To build smart cities, Japan is harnessing new technologies to stay ahead, said speakers at TechNode Global’s ORIGIN 2020 Conference, held Nov. 18. Environmentalism and sustainability have become cornerstones of Japan’s global image and soft power in recent years, said Keita Mitsuhashi, co-founder and CCO of Queue, Inc.

Refill your H2O

Mariko McTier, co-founder of water refill app MyMizu, said that Japan has a reputation for having high recycling rates, at around 85% for plastic recycling. But in reality, about 50-70% of that waste is burnt in a process called “thermal recovery,” McTier added. Thermal recovery refers to burning trash in an incinerator and extracting the energy. 

To increase public awareness of plastic waste, MyMizu looks to build a community—community, McTier said, has a strong element of peer pressure. If your friends are carrying a bottle, it becomes an opportunity for you to emulate that behavior. To build a community, MyMizu taps social media to run events, and works with companies to run challenges that save PET bottles. The company has opted for a gamification approach to make things fun and engaging over the fear approach that environmentalists sometimes take. 

Changing mindsets may be one of the hardest things for a company to embark on when there is no demand in the market. Consumers are not asking for it, nor do companies want to implement circular economy models, said McTier. What MyMizu is doing with activities and partnerships is attempting to present sustainable living as an attractive option to create demand.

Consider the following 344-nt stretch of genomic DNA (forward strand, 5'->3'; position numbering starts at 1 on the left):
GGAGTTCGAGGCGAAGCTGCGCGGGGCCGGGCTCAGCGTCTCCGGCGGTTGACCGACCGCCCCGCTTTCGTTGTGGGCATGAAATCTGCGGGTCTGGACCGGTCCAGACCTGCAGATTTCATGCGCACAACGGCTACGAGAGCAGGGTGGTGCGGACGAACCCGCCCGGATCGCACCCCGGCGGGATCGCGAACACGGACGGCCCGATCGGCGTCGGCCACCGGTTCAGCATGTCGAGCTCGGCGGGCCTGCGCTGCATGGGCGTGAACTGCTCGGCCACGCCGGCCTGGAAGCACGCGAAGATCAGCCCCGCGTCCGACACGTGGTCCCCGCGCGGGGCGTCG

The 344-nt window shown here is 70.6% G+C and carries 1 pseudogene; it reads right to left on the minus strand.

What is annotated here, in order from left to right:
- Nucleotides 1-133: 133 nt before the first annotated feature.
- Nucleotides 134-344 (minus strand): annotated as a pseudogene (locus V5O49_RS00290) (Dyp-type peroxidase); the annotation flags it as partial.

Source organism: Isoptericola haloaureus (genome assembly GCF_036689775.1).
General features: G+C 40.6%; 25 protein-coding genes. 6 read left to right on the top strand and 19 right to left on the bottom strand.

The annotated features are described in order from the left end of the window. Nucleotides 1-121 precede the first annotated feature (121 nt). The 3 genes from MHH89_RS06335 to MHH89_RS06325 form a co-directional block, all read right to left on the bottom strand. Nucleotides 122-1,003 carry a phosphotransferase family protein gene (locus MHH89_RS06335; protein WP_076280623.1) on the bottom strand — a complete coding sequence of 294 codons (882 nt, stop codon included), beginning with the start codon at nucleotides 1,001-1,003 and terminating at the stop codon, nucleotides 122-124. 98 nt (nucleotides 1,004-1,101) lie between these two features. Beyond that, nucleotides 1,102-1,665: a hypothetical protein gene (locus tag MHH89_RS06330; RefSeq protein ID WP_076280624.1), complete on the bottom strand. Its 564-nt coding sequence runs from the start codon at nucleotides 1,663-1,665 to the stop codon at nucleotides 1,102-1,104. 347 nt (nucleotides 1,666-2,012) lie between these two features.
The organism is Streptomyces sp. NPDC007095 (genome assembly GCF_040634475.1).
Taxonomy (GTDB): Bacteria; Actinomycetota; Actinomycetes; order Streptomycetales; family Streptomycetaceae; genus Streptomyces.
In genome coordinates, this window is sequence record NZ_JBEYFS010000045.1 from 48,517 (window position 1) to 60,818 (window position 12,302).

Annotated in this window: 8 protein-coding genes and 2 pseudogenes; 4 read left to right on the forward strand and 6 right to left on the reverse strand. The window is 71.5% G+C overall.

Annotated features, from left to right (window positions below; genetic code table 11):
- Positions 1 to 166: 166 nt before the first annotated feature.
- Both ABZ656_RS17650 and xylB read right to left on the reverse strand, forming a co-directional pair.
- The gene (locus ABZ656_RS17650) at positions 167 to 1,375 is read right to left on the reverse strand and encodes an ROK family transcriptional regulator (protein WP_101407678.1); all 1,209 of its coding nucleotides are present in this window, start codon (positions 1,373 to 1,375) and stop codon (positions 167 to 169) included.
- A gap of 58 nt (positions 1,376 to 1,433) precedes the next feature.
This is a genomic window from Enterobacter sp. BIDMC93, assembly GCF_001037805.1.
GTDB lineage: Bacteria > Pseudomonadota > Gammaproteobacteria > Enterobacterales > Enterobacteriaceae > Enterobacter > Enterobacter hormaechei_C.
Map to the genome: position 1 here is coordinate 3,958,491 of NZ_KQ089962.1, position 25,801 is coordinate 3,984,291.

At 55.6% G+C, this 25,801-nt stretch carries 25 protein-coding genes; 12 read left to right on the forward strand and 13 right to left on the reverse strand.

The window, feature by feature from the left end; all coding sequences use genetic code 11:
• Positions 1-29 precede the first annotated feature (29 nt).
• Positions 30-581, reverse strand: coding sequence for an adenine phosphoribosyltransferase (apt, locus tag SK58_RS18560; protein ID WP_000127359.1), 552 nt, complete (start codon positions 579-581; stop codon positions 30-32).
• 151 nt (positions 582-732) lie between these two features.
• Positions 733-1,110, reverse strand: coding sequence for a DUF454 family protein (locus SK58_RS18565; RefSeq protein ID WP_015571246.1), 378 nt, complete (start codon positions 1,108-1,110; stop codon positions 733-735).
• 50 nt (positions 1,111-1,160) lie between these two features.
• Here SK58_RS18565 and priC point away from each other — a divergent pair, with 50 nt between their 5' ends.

Let’s share space

Think Airbnb but for parking lots, said Kobayashi Hiroyuki, corporate vice-president at Akippa. Akippa is a peer-to-peer sharing platform for car parking on a 15-minute or daily basis. Drivers can find parking at a reasonable price, and parking space owners can easily rent out idle spaces for revenue. This makes effective use of vacant spaces in Japan’s big cities and well-built suburbs, where car parking spaces are dwindling. 

Today, Akippa has around 2 million customers and 40,000 parking locations in Japan. As of 2019, Akippa entered into an alliance with Sompo Holdings to create a new insurance program for the parking space sharing business. This is to ease the concerns of Japanese customers who are new to sharing economy services. 

An interesting phenomenon is that parking spaces for commuting purposes have increased four-folds, compared to before the pandemic. Hiroyuki explained that people choose to travel by cars instead of public transport to minimise contact with other people. 

The future of sustainable Japan

Both McTier and Hiroyuki noted that the sharing economy business and circular economy are very new concepts to the Japanese. There is a sense that the market is not at the inflection point for sustainability nor sharing economy. Hiroyuki added that a sense of reliability is an issue for sharing services between individuals. What both companies pledge to do is to increase more use cases so that governments and companies find it easier to partner with them to build a sustainable Japan.